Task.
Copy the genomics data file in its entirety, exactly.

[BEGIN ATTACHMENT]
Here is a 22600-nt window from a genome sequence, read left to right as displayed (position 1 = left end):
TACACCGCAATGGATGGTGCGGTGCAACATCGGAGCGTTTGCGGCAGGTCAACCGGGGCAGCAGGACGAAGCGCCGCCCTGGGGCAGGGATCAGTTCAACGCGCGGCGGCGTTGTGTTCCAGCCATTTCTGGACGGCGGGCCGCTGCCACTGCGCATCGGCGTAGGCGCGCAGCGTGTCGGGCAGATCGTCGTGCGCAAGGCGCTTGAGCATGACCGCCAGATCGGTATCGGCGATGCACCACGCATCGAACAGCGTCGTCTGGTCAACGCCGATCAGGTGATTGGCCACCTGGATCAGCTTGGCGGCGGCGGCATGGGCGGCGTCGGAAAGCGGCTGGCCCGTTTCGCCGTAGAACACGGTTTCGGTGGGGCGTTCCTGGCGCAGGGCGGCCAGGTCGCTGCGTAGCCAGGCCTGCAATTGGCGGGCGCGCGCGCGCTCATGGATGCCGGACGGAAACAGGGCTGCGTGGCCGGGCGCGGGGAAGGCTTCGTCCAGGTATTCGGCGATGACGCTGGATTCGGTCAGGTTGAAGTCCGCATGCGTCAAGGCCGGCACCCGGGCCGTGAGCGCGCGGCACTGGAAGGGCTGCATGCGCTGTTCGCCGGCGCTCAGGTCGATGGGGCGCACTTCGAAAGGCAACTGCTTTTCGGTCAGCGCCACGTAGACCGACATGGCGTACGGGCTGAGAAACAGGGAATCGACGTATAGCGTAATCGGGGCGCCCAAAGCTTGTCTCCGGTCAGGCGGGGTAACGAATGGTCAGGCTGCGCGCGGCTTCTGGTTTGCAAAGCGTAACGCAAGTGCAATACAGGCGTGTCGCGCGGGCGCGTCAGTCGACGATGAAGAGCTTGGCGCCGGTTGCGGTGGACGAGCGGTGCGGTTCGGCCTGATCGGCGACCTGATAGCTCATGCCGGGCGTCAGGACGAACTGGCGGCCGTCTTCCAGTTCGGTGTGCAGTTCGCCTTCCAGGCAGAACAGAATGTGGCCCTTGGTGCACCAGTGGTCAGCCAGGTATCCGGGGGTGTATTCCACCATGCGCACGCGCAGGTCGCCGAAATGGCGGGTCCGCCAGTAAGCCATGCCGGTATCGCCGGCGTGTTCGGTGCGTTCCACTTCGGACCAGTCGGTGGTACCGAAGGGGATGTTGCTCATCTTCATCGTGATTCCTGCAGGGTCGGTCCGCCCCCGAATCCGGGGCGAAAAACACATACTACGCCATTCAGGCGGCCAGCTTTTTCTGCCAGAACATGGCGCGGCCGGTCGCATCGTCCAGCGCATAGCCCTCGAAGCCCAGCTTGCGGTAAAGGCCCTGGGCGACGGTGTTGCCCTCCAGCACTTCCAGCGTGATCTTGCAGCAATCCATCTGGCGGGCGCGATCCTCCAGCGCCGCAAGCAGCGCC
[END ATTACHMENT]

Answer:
Here is a 22600-nt window from a genome sequence, read left to right as displayed (position 1 = left end):
TACACCGCAATGGATGGTGCGGTGCAACATCGGAGCGTTTGCGGCAGGTCAACCGGGGCAGCAGGACGAAGCGCCGCCCTGGGGCAGGGATCAGTTCAACGCGCGGCGGCGTTGTGTTCCAGCCATTTCTGGACGGCGGGCCGCTGCCACTGCGCATCGGCGTAGGCGCGCAGCGTGTCGGGCAGATCGTCGTGCGCAAGGCGCTTGAGCATGACCGCCAGATCGGTATCGGCGATGCACCACGCATCGAACAGCGTCGTCTGGTCAACGCCGATCAGGTGATTGGCCACCTGGATCAGCTTGGCGGCGGCGGCATGGGCGGCGTCGGAAAGCGGCTGGCCCGTTTCGCCGTAGAACACGGTTTCGGTGGGGCGTTCCTGGCGCAGGGCGGCCAGGTCGCTGCGTAGCCAGGCCTGCAATTGGCGGGCGCGCGCGCGCTCATGGATGCCGGACGGAAACAGGGCTGCGTGGCCGGGCGCGGGGAAGGCTTCGTCCAGGTATTCGGCGATGACGCTGGATTCGGTCAGGTTGAAGTCCGCATGCGTCAAGGCCGGCACCCGGGCCGTGAGCGCGCGGCACTGGAAGGGCTGCATGCGCTGTTCGCCGGCGCTCAGGTCGATGGGGCGCACTTCGAAAGGCAACTGCTTTTCGGTCAGCGCCACGTAGACCGACATGGCGTACGGGCTGAGAAACAGGGAATCGACGTATAGCGTAATCGGGGCGCCCAAAGCTTGTCTCCGGTCAGGCGGGGTAACGAATGGTCAGGCTGCGCGCGGCTTCTGGTTTGCAAAGCGTAACGCAAGTGCAATACAGGCGTGTCGCGCGGGCGCGTCAGTCGACGATGAAGAGCTTGGCGCCGGTTGCGGTGGACGAGCGGTGCGGTTCGGCCTGATCGGCGACCTGATAGCTCATGCCGGGCGTCAGGACGAACTGGCGGCCGTCTTCCAGTTCGGTGTGCAGTTCGCCTTCCAGGCAGAACAGAATGTGGCCCTTGGTGCACCAGTGGTCAGCCAGGTATCCGGGGGTGTATTCCACCATGCGCACGCGCAGGTCGCCGAAATGGCGGGTCCGCCAGTAAGCCATGCCGGTATCGCCGGCGTGTTCGGTGCGTTCCACTTCGGACCAGTCGGTGGTACCGAAGGGGATGTTGCTCATCTTCATCGTGATTCCTGCAGGGTCGGTCCGCCCCCGAATCCGGGGCGAAAAACACATACTACGCCATTCAGGCGGCCAGCTTTTTCTGCCAGAACATGGCGCGGCCGGTCGCATCGTCCAGCGCATAGCCCTCGAAGCCCAGCTTGCGGTAAAGGCCCTGGGCGACGGTGTTGCCCTCCAGCACTTCCAGCGTGATCTTGCAGCAATCCATCTGGCGGGCGCGATCCTCCAGCGCCGCAAGCAGCGCC